Since the advent of better testing (saliva IgA and IgG and testing more that just alpha gliadin) and awareness that gluten sensitivity and celiac disease is more prevalent than previously thought, has led clinicians to look for these disorders in their clinical workup. In my practice I have found nearly 100% of those patients that come to me with chronic health challenges (such as fibromyalgia, hypothyroidism and balance disorders, etc.) have gluten sensitivity. I have access and use some of the most advanced non-invasive testing available today and as a result, now my chronic condition patients, have found renewed hope for recovering from their illnesses. Those patients with autoimmune thyroid, fibromyalgia, balance disorders, diabetes, menieres disease, etc. who obtain our battery of tests and are treated with my specialized Johnson Neuro-Metalbolic Therapy program are regaining a zestful life.

Additional reasons why gluten sensitivity and celiac disease are more prevalent include:

  • Genetically modified foods (GMO)
  • Gluten deamidation
  • Gluten storage in bins for long periods of time, leading to enterotoxin contamination
  • Hygeine hypothesis
  • Leaky Gut Syndrome (LGS)
  • Chronic stress – and the resultant breakdown of immune system tolerance
    Poor nutrition

Unless you’ve had your head in the sand, you probably are aware that Monsanto and other conglomerate companies have been messing with our food supply. They think that changing food via the “better living through chemistry” mindset will make our foods more nutritious or for self-serving purposes make the modified seeds immune to the herbicide chemicals they manufacture. Wheat has been modified over the years to have more protein, which is the most allergenic portion of wheat.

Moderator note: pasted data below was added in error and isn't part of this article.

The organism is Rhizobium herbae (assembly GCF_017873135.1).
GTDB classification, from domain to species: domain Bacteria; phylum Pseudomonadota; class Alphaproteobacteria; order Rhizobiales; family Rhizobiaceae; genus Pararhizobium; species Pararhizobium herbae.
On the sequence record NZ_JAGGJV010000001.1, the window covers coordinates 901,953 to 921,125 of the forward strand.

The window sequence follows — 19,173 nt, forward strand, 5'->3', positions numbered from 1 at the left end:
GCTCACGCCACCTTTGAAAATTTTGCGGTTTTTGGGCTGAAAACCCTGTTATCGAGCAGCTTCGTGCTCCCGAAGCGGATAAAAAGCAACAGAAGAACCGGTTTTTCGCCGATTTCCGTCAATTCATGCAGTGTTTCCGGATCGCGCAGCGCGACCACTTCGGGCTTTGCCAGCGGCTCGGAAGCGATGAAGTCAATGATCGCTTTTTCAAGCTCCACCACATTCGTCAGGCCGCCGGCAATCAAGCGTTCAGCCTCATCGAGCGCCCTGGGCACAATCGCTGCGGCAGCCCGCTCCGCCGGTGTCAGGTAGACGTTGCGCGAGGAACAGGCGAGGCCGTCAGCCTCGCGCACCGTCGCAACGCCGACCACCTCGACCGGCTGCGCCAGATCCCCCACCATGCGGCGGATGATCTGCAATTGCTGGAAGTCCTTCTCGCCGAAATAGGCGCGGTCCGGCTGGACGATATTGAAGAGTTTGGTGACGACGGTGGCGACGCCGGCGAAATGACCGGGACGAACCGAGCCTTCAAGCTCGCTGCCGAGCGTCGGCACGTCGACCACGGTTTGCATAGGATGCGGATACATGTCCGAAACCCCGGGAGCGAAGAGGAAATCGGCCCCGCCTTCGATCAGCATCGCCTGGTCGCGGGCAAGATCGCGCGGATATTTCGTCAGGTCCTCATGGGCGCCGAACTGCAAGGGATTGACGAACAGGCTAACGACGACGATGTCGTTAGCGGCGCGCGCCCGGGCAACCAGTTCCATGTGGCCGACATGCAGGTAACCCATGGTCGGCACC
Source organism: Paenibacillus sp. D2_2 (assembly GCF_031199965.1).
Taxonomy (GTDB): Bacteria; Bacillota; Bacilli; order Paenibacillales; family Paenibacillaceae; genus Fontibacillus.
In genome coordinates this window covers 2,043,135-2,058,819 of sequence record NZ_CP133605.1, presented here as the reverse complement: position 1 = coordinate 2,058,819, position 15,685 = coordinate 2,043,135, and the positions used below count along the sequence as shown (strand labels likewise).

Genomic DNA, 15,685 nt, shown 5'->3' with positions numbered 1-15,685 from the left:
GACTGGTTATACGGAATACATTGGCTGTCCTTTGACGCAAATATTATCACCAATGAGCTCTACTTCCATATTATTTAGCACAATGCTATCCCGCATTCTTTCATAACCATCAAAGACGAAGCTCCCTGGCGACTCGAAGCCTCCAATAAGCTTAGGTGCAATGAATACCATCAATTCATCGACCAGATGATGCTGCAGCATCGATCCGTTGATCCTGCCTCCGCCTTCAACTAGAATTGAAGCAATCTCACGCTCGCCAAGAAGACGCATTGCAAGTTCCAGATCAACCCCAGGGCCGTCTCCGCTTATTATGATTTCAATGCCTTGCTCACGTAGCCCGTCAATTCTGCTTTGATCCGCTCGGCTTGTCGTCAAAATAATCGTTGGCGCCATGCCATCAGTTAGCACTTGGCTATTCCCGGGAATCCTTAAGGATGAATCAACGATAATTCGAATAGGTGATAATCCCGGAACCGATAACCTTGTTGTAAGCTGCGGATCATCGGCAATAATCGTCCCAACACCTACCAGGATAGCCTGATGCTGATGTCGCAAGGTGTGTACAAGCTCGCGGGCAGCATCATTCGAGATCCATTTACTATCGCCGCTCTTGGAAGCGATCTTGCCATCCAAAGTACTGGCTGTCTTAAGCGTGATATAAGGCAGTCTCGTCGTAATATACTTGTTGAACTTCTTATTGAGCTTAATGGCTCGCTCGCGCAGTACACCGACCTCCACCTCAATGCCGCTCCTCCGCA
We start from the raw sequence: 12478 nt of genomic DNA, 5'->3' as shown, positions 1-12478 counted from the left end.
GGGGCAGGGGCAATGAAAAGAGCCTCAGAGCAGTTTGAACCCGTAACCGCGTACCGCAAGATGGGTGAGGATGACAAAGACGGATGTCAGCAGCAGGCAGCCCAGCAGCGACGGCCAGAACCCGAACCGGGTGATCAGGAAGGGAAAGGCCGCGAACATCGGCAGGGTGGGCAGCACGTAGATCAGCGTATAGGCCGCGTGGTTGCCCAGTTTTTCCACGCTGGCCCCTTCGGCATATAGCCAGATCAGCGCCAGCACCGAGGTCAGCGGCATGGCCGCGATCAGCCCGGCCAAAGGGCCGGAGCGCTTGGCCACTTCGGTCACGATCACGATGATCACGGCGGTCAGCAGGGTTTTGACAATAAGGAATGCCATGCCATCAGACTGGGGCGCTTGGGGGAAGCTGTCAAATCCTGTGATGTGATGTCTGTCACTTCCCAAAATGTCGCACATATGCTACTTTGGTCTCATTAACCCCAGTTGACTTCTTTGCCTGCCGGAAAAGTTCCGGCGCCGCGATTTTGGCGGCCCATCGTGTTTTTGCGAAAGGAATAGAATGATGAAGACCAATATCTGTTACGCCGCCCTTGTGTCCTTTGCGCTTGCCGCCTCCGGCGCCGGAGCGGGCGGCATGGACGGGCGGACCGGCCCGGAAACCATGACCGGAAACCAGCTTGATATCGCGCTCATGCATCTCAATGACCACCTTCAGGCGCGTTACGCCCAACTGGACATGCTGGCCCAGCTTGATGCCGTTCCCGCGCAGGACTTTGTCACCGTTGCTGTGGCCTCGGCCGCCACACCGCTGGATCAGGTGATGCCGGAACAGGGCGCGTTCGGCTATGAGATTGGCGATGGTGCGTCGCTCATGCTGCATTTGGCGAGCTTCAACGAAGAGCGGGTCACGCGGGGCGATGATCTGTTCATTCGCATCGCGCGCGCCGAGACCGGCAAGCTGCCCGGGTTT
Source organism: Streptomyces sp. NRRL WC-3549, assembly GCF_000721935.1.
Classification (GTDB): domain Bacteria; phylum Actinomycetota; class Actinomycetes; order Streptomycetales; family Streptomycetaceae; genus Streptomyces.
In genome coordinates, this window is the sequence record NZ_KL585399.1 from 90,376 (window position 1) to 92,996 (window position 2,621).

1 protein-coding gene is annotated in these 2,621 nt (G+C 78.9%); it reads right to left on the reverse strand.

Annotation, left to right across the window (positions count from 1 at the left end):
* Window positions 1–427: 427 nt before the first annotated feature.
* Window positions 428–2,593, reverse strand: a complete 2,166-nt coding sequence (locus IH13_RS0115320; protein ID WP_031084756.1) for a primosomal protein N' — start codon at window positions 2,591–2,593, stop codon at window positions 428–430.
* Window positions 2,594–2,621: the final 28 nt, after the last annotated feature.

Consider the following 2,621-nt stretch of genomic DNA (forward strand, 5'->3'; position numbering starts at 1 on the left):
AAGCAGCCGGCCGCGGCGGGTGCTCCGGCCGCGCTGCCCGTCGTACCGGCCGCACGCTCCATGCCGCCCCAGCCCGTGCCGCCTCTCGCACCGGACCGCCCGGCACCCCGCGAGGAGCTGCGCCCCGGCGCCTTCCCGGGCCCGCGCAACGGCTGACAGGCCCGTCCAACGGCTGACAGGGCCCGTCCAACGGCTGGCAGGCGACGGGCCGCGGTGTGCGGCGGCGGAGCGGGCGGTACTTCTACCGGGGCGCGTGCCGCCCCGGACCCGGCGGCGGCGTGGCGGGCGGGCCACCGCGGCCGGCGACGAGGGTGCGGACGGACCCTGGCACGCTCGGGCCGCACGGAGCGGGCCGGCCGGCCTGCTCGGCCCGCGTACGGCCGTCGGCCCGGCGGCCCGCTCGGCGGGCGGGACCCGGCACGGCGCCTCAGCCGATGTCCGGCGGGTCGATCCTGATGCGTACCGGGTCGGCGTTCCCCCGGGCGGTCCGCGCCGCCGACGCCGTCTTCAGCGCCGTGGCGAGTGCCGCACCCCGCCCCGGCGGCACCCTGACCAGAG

Deamidation is the product of acid or enzymatic treatment of gluten used in the food processing industry. This is accomplished because gliadins are soluble in alcohol and cannot be mixed with other foods (like milk) without changing the food’s qualities. Deamidated gliadin is soluble in water. Our immune system reacts with greater ferver to deamidated gliadin than to gliadin.

The average US storage time for harvested wheat is approximately 2 years! During this storage time the waste products of fungi and mold form which are called enterotoxins. Enterotoxins and be defined as a toxin produced by bacteria that is specific for intestinal cells and causes the vomiting and diarrhea associated with food poisoning. The enterotoxins lead to a leaky gut which triggers an immune reaction to the gluten that is contaminated.

The Hygeine hypothesis theory “proposes that inadequate exposure to infectious organisms leads to immune dysfunction. Under normal circumstances, the immune system is exposed to various viral, bacterial, fungal, or parasitic challenges and becomes properly calibrated to these real threats following successful defenses. Today’s public health successes, coupled with the increased use of antibiotics and vaccines, minimize opportunities to mount successful attacks against genuine attackers. IgE is still present, however, and, in the absence of harmful agents, it begins attacking harmless environmental substances.

There is an enormous amount of scientific evidence for this. Children who have had early infections manifest far less atopy, allergy and autoimmune disease”. [3]

Leaky Gut Syndrome LGS is an intestinal condition in which the walls of the intestines are damaged to the point where they no longer function to keep food molecules, bacteria and other unwanted material from entering the blood stream. As a result of the foreign material entering the blood stream, the immune system is activated and intact gluten molecules or any one of the other wheat breakdown products are targeted for destruction, as are the cells of the intestines. The following wheat derivatives are the target of some of the specialized testing other like-minded doctors and I offer to detect gluten sensitivity.